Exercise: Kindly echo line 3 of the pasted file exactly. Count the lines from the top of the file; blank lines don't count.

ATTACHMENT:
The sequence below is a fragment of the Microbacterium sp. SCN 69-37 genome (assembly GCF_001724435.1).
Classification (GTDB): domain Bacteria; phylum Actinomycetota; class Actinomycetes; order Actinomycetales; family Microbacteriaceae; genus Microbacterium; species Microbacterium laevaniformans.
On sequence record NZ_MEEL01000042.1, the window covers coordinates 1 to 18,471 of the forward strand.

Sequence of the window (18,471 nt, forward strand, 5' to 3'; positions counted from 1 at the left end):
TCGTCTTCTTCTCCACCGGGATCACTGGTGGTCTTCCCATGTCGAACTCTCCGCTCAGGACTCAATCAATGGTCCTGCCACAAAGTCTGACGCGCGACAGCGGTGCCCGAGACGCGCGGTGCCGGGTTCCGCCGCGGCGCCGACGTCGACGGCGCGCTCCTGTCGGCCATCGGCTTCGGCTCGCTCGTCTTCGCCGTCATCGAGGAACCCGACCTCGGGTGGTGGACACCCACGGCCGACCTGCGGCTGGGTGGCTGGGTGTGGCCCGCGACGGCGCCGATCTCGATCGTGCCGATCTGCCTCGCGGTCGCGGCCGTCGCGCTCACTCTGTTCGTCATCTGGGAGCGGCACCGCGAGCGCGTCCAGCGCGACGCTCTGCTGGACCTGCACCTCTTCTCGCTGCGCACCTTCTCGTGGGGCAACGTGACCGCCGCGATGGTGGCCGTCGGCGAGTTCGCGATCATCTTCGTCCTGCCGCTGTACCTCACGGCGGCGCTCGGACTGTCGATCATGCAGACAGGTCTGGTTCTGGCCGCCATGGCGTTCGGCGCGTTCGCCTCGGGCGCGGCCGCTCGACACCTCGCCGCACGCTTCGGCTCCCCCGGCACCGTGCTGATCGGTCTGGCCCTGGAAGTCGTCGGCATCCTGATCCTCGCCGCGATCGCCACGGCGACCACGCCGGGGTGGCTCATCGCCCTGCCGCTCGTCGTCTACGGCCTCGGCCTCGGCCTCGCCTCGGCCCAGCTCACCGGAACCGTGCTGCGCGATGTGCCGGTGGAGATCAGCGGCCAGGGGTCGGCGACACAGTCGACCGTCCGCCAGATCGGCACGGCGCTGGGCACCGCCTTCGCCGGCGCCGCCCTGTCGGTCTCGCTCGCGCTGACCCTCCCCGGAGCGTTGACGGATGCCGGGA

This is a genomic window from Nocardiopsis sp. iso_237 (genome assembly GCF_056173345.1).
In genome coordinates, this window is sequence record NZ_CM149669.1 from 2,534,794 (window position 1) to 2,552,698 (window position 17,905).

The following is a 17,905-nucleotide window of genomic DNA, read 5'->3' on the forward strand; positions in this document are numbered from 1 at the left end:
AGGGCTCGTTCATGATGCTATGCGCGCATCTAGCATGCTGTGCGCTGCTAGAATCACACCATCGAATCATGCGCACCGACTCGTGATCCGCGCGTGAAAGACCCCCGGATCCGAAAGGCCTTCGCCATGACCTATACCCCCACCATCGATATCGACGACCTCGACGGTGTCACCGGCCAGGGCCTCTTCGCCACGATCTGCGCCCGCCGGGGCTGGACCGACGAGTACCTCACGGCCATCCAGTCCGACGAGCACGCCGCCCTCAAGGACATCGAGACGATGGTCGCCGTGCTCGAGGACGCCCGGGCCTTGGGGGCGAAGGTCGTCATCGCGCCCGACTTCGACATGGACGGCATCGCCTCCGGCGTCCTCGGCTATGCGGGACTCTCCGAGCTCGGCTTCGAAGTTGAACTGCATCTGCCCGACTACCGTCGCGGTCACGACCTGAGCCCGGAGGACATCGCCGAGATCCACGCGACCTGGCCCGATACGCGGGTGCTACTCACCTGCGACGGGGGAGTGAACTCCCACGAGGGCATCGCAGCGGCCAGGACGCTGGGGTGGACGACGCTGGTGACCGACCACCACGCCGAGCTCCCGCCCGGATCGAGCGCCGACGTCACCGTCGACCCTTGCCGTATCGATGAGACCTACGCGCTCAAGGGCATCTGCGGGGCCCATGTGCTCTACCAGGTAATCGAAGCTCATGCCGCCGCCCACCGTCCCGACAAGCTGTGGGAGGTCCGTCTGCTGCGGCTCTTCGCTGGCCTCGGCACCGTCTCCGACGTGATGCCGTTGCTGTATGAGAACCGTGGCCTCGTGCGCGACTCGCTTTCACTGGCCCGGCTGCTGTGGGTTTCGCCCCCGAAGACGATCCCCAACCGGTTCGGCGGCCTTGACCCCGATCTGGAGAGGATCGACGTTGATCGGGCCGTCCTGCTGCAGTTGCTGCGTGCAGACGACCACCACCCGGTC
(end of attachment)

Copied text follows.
On sequence record NZ_MEEL01000042.1, the window covers coordinates 1 to 18,471 of the forward strand.